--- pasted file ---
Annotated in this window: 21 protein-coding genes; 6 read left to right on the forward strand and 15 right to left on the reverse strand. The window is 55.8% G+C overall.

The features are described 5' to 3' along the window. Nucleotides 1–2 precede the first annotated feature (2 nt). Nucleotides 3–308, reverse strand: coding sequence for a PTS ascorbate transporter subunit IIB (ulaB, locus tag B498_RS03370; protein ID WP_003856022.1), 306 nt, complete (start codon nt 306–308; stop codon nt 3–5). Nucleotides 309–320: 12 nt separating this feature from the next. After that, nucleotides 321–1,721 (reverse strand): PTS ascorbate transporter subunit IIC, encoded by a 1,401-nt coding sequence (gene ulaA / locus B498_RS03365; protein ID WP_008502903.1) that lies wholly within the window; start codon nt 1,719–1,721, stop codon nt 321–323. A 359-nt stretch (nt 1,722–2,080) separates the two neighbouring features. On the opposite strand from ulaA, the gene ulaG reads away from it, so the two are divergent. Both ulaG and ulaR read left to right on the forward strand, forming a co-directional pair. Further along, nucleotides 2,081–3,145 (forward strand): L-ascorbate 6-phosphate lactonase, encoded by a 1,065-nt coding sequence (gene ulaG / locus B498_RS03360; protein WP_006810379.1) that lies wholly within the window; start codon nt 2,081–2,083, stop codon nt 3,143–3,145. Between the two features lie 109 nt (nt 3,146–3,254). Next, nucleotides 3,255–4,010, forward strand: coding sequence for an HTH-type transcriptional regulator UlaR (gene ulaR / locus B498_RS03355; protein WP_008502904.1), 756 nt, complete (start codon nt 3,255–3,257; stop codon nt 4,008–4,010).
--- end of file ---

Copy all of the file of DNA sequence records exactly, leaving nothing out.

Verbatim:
Annotated in this window: 21 protein-coding genes; 6 read left to right on the forward strand and 15 right to left on the reverse strand. The window is 55.8% G+C overall.

The features are described 5' to 3' along the window. Nucleotides 1–2 precede the first annotated feature (2 nt). Nucleotides 3–308, reverse strand: coding sequence for a PTS ascorbate transporter subunit IIB (ulaB, locus tag B498_RS03370; protein ID WP_003856022.1), 306 nt, complete (start codon nt 306–308; stop codon nt 3–5). Nucleotides 309–320: 12 nt separating this feature from the next. After that, nucleotides 321–1,721 (reverse strand): PTS ascorbate transporter subunit IIC, encoded by a 1,401-nt coding sequence (gene ulaA / locus B498_RS03365; protein ID WP_008502903.1) that lies wholly within the window; start codon nt 1,719–1,721, stop codon nt 321–323. A 359-nt stretch (nt 1,722–2,080) separates the two neighbouring features. On the opposite strand from ulaA, the gene ulaG reads away from it, so the two are divergent. Both ulaG and ulaR read left to right on the forward strand, forming a co-directional pair. Further along, nucleotides 2,081–3,145 (forward strand): L-ascorbate 6-phosphate lactonase, encoded by a 1,065-nt coding sequence (gene ulaG / locus B498_RS03360; protein WP_006810379.1) that lies wholly within the window; start codon nt 2,081–2,083, stop codon nt 3,143–3,145. Between the two features lie 109 nt (nt 3,146–3,254). Next, nucleotides 3,255–4,010, forward strand: coding sequence for an HTH-type transcriptional regulator UlaR (gene ulaR / locus B498_RS03355; protein WP_008502904.1), 756 nt, complete (start codon nt 3,255–3,257; stop codon nt 4,008–4,010).